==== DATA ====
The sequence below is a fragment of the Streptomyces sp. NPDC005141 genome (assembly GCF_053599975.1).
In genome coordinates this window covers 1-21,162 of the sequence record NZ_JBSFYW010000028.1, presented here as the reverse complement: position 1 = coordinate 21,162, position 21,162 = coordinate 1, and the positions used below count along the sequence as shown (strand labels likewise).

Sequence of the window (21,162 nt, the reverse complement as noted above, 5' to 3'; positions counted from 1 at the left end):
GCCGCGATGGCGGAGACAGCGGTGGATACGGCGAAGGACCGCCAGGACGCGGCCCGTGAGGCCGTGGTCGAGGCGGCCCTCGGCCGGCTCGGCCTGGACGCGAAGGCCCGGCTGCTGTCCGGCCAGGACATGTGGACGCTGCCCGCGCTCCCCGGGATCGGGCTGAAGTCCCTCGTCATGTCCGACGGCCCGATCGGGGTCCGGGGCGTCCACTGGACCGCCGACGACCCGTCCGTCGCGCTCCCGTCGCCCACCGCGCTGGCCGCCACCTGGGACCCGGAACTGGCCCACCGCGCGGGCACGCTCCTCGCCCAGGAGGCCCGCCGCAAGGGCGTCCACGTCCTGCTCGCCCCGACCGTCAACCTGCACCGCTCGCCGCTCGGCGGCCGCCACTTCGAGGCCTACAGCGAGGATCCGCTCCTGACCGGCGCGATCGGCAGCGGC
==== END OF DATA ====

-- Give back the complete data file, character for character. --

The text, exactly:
The sequence below is a fragment of the Streptomyces sp. NPDC005141 genome (assembly GCF_053599975.1).
In genome coordinates this window covers 1-21,162 of the sequence record NZ_JBSFYW010000028.1, presented here as the reverse complement: position 1 = coordinate 21,162, position 21,162 = coordinate 1, and the positions used below count along the sequence as shown (strand labels likewise).

Sequence of the window (21,162 nt, the reverse complement as noted above, 5' to 3'; positions counted from 1 at the left end):
GCCGCGATGGCGGAGACAGCGGTGGATACGGCGAAGGACCGCCAGGACGCGGCCCGTGAGGCCGTGGTCGAGGCGGCCCTCGGCCGGCTCGGCCTGGACGCGAAGGCCCGGCTGCTGTCCGGCCAGGACATGTGGACGCTGCCCGCGCTCCCCGGGATCGGGCTGAAGTCCCTCGTCATGTCCGACGGCCCGATCGGGGTCCGGGGCGTCCACTGGACCGCCGACGACCCGTCCGTCGCGCTCCCGTCGCCCACCGCGCTGGCCGCCACCTGGGACCCGGAACTGGCCCACCGCGCGGGCACGCTCCTCGCCCAGGAGGCCCGCCGCAAGGGCGTCCACGTCCTGCTCGCCCCGACCGTCAACCTGCACCGCTCGCCGCTCGGCGGCCGCCACTTCGAGGCCTACAGCGAGGATCCGCTCCTGACCGGCGCGATCGGCAGCGGC